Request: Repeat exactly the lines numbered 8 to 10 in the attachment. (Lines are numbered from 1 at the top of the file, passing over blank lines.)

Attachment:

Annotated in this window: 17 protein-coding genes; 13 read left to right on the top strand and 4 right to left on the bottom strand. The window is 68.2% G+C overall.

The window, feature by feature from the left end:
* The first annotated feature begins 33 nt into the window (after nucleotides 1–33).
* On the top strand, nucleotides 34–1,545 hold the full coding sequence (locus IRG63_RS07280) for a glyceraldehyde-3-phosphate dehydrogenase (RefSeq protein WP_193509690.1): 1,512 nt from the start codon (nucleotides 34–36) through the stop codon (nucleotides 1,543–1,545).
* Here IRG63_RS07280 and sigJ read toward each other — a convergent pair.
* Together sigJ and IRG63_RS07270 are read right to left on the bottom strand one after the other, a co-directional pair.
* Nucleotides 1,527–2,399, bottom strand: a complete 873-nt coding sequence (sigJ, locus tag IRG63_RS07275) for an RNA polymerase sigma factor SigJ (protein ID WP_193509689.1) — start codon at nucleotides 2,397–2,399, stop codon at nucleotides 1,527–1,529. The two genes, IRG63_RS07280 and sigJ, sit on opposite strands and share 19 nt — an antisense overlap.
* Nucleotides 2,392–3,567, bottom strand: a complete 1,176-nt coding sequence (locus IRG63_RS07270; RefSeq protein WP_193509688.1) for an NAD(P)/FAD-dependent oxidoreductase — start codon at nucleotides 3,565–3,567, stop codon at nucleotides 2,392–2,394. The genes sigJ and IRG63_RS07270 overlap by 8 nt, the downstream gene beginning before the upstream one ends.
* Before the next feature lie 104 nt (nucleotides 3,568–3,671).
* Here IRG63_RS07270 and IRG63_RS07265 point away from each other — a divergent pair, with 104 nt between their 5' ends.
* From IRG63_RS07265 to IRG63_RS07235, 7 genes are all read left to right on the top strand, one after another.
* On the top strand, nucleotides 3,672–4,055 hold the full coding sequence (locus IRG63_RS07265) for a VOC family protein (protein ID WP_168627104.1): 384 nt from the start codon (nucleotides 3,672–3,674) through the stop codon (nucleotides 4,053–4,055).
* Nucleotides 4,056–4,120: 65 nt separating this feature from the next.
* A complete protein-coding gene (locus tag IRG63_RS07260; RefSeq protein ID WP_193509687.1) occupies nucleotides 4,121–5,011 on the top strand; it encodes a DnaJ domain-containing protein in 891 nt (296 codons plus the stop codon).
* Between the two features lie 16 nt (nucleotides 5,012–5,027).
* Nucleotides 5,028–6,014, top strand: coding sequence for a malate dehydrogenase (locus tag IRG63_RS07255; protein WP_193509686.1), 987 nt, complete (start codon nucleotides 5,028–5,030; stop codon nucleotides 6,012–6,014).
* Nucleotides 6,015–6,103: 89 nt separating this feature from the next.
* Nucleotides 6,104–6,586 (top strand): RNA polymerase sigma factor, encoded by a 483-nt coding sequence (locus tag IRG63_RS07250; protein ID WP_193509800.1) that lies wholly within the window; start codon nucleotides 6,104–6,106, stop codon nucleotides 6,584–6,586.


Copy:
* Nucleotides 2,392–3,567, bottom strand: a complete 1,176-nt coding sequence (locus IRG63_RS07270; RefSeq protein WP_193509688.1) for an NAD(P)/FAD-dependent oxidoreductase — start codon at nucleotides 3,565–3,567, stop codon at nucleotides 2,392–2,394. The genes sigJ and IRG63_RS07270 overlap by 8 nt, the downstream gene beginning before the upstream one ends.
* Before the next feature lie 104 nt (nucleotides 3,568–3,671).
* Here IRG63_RS07270 and IRG63_RS07265 point away from each other — a divergent pair, with 104 nt between their 5' ends.